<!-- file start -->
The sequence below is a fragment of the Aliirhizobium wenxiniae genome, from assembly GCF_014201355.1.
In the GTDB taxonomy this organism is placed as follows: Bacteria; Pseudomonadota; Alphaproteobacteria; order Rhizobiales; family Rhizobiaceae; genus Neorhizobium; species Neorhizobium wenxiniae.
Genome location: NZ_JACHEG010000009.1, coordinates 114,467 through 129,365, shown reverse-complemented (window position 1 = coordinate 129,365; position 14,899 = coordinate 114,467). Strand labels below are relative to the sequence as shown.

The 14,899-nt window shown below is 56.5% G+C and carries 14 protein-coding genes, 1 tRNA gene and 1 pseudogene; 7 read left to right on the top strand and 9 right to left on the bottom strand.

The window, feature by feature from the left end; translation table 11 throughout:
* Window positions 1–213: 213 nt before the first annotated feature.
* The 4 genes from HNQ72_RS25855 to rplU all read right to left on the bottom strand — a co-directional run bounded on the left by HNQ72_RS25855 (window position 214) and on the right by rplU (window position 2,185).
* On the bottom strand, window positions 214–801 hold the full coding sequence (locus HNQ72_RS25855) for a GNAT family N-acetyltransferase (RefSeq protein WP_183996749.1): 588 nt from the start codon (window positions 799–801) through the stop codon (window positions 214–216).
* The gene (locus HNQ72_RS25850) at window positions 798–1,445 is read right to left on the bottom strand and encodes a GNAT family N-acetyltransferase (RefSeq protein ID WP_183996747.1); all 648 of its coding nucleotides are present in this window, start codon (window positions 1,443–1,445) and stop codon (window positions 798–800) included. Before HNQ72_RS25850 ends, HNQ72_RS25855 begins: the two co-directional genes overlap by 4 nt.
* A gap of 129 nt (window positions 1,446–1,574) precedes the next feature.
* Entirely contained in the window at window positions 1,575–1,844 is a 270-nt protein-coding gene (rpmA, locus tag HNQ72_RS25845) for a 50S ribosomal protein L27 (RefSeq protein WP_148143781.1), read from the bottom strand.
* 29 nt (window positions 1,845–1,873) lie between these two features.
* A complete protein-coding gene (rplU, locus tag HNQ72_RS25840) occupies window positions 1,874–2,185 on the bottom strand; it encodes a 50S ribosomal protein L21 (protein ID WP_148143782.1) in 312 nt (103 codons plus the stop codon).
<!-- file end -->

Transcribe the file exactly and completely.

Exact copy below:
The sequence below is a fragment of the Aliirhizobium wenxiniae genome, from assembly GCF_014201355.1.
In the GTDB taxonomy this organism is placed as follows: Bacteria; Pseudomonadota; Alphaproteobacteria; order Rhizobiales; family Rhizobiaceae; genus Neorhizobium; species Neorhizobium wenxiniae.
Genome location: NZ_JACHEG010000009.1, coordinates 114,467 through 129,365, shown reverse-complemented (window position 1 = coordinate 129,365; position 14,899 = coordinate 114,467). Strand labels below are relative to the sequence as shown.

The 14,899-nt window shown below is 56.5% G+C and carries 14 protein-coding genes, 1 tRNA gene and 1 pseudogene; 7 read left to right on the top strand and 9 right to left on the bottom strand.

The window, feature by feature from the left end; translation table 11 throughout:
* Window positions 1–213: 213 nt before the first annotated feature.
* The 4 genes from HNQ72_RS25855 to rplU all read right to left on the bottom strand — a co-directional run bounded on the left by HNQ72_RS25855 (window position 214) and on the right by rplU (window position 2,185).
* On the bottom strand, window positions 214–801 hold the full coding sequence (locus HNQ72_RS25855) for a GNAT family N-acetyltransferase (RefSeq protein WP_183996749.1): 588 nt from the start codon (window positions 799–801) through the stop codon (window positions 214–216).
* The gene (locus HNQ72_RS25850) at window positions 798–1,445 is read right to left on the bottom strand and encodes a GNAT family N-acetyltransferase (RefSeq protein ID WP_183996747.1); all 648 of its coding nucleotides are present in this window, start codon (window positions 1,443–1,445) and stop codon (window positions 798–800) included. Before HNQ72_RS25850 ends, HNQ72_RS25855 begins: the two co-directional genes overlap by 4 nt.
* A gap of 129 nt (window positions 1,446–1,574) precedes the next feature.
* Entirely contained in the window at window positions 1,575–1,844 is a 270-nt protein-coding gene (rpmA, locus tag HNQ72_RS25845) for a 50S ribosomal protein L27 (RefSeq protein WP_148143781.1), read from the bottom strand.
* 29 nt (window positions 1,845–1,873) lie between these two features.
* A complete protein-coding gene (rplU, locus tag HNQ72_RS25840) occupies window positions 1,874–2,185 on the bottom strand; it encodes a 50S ribosomal protein L21 (protein ID WP_148143782.1) in 312 nt (103 codons plus the stop codon).